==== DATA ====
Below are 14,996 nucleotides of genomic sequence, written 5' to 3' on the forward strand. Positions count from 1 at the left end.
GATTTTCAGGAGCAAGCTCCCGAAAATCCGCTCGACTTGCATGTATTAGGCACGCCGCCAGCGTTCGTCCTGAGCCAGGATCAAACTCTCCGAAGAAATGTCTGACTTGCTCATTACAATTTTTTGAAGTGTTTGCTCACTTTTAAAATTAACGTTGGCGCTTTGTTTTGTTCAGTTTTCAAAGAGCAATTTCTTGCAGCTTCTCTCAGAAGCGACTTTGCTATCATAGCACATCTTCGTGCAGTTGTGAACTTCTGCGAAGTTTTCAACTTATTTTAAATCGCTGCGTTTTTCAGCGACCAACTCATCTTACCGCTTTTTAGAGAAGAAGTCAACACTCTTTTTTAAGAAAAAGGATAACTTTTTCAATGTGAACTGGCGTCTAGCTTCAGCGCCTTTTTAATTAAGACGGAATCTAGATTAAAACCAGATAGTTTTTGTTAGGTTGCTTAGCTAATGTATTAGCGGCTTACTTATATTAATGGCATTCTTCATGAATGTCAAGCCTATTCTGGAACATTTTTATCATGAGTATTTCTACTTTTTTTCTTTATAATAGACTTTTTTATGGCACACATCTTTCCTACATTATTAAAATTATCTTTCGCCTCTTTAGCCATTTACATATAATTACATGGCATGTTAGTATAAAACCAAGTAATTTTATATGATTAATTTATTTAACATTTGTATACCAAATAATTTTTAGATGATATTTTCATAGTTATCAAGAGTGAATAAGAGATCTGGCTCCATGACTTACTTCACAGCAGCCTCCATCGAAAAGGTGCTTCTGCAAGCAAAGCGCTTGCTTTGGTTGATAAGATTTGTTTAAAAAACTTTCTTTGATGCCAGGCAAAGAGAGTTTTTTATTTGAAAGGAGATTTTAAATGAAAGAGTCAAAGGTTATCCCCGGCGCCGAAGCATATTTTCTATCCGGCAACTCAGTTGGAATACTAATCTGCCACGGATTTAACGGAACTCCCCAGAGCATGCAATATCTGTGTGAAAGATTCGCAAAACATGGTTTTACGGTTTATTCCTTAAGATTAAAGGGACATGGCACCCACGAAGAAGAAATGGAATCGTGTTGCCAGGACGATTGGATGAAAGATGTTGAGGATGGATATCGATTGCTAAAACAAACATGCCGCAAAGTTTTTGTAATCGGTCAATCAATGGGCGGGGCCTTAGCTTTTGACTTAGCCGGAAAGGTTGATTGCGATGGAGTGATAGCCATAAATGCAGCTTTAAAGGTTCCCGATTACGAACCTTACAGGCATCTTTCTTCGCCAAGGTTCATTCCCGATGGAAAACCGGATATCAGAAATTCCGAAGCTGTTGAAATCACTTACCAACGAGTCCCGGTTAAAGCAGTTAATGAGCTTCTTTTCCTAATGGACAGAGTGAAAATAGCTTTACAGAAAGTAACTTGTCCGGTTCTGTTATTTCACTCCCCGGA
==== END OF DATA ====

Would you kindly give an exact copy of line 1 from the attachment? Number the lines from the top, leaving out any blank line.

Below are 14,996 nucleotides of genomic sequence, written 5' to 3' on the forward strand. Positions count from 1 at the left end.